Do not send any vibrations or twitches down the line before the hoop is to be hoisted. Make sure the hoop is almost straight up and down. You don’t want to pull the hoop if it’s underneath the boat or if it’s 30 feet in front of the boat at a steep angle. You want to come up as vertically as possible, especially when using the flat style hoops.

As soon as a hoop net is up, out of the water, bring it over the gunwale as fast as possible! Do not just hover up and out of the water, because it is possible a lobster could be hanging on the outer ring — a bug may not be fully inside of the hoop. That way, if anything’s holding onto the outside, it will fall off into the boat, and not back into the drink. Look inside the hoop before reaching in. There could be hazards inside like scorpionfish, stingrays, urchins, crabs and other bycatch.

The first hoop net I pulled up was a blank, it had nothing in it, which is why our sport is called fishing and not catching! I am an experienced, seasoned pro, but I am still reminded of this all of the time.

The second hoop net we pulled had two lobsters in it, and both were legal size — each being approximately 2 or 3 pounds each. This is the perfect size bug!

The third hoop net I pulled had 4 lobsters inside and three were legal, and one was a clicker or barely undersized which was thrown back immediately. The fourth hoop net up and another two-bagger! One was big, approximately 6 pounds, and the other was barely legal sized.



The fifth hoop net had one keeper, and the sixth hoop net was another blank.

The results: The outside hoops came up empty, but the middle hoops had red flapping gold in them. Long Beach Harbor hoop netting this season looks to be promising as this was a great first harvest.

Shortly after, we calmed down. We were hearing other boaters nearby hooting and hollering — lobster were being caught everywhere! We ended our night with double limits. We had to throw back the two legal lobsters that came up in our last hoop net. Also, we must have released about two and a half-dozen short lobster, the broodstock of the future.

I made one change this year. I went to San Pedro’s Fish Market, where there is a wholesale business called J. Deluca (See Oscar and/or John) and I was able to pick up fresh bluefin tuna carcass scraps such as stomachs, various organs and bloodlines. This is the best lobster bait I have ever had. Other effective baits are carcass scraps and bloodlines from yellowfin tuna, skipjack, bonita and then mackerel.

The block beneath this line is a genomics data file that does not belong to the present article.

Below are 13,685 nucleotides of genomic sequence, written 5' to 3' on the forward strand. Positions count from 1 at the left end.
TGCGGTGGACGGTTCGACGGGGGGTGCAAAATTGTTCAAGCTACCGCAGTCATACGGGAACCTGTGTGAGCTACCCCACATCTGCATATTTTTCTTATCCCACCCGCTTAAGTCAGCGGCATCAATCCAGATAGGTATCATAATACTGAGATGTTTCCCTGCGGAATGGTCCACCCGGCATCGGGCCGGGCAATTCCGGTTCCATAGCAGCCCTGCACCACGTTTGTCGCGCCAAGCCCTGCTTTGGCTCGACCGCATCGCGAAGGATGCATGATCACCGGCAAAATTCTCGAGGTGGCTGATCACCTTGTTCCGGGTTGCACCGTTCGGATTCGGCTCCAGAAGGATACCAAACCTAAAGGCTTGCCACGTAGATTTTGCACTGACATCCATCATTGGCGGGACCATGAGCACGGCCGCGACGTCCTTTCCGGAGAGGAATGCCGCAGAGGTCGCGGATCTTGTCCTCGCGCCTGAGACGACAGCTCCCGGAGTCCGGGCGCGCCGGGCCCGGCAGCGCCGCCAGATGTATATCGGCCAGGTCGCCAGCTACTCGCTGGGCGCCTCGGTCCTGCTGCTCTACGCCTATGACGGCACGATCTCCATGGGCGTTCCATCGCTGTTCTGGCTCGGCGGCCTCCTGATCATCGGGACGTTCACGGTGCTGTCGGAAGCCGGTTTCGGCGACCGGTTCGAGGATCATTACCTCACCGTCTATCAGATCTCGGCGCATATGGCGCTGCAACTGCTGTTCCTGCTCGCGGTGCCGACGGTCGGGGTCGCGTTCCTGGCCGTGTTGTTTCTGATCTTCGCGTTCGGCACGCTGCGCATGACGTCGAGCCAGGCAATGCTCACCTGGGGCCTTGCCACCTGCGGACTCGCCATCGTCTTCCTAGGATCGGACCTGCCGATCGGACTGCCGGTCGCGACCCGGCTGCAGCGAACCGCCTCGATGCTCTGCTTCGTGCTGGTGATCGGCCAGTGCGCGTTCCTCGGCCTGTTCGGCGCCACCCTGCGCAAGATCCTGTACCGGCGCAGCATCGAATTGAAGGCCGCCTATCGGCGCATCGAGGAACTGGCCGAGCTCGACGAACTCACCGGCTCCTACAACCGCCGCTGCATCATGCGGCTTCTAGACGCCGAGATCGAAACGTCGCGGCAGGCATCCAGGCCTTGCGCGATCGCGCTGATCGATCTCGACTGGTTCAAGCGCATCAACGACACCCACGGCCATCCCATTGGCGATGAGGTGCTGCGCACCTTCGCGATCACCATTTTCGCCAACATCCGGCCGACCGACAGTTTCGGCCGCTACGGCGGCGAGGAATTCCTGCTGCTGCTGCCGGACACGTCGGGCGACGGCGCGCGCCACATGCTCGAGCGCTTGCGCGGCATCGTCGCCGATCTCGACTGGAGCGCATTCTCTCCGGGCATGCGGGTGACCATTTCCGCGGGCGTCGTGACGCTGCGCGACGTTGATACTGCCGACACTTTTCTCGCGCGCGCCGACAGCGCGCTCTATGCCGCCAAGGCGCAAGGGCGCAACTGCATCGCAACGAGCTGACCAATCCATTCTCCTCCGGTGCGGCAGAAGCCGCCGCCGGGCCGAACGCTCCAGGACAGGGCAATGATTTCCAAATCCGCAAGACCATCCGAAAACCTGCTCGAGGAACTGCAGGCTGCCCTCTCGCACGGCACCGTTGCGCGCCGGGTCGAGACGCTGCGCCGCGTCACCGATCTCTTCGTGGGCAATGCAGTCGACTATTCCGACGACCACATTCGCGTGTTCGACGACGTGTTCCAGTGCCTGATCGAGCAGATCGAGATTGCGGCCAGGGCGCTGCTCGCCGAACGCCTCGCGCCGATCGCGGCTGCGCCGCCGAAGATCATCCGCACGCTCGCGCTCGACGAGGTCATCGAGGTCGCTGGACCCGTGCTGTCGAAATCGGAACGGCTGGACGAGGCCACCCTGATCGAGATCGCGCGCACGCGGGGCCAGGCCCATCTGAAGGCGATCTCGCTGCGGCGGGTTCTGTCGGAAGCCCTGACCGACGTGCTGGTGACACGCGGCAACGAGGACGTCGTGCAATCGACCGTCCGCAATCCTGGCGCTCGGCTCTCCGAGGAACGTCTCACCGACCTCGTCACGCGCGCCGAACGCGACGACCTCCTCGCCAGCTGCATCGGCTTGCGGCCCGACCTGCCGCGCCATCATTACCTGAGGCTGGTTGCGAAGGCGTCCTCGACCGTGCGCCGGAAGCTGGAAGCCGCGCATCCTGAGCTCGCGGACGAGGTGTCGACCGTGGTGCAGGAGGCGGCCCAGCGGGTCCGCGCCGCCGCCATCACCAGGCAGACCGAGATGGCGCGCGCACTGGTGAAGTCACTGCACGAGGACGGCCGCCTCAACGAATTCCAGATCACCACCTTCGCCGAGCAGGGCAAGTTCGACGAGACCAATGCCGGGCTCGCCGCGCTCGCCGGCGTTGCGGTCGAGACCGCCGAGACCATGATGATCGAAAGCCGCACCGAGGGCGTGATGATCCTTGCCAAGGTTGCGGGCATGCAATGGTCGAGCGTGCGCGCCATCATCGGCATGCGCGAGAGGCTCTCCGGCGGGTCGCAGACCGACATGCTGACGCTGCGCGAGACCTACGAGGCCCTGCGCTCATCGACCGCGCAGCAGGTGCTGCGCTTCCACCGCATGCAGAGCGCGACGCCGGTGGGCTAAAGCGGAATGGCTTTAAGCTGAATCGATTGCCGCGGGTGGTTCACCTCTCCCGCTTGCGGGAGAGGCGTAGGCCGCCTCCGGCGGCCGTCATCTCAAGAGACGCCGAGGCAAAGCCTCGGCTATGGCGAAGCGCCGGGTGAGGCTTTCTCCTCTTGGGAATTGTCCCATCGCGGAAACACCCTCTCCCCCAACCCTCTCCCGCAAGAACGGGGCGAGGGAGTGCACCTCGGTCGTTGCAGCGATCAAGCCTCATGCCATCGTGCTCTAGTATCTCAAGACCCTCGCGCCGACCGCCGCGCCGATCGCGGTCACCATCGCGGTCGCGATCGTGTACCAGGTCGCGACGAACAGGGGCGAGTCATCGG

One trick I have up my sleeve that I will share for the first time is to catch a live mackerel, zip tie it to the bottom of the hoop net, and then slice the bait a couple of times. At this point it is still kicking, twitching and bleeding — drop the hoop net down! This will add vibration and movement, with a fresh blood scent trail, which will be more appealing to the bottom crawlers. Just be forewarned, because there is no limit to what can be caught in that hoop! Once I caught a 40-pound bat ray — I thought I was playing tug-o-war with a seal or had a new state record catch.

Happy hoop netting everyone! 2018-2019 lobster season looks very promising! In fact, I went out the next night and caught a double-digit bugzilla along with another limit for a new client of mine.

Michael Reynolds runs the LBC Fishing Guide Service.

* * *

We hope you enjoyed this article on our no-charge website wonews.com. Of course, this site contains only a small fraction of the stories that Western Outdoor Publications produces each week in its two northern and southern editions and its special supplements. You can subscribe to the print issue that is mailed weekly and includes the easy flip-page full-color digital issues, or you can purchase a digital only subscription. Click here to see the choice.

Advertise with Western Outdoor News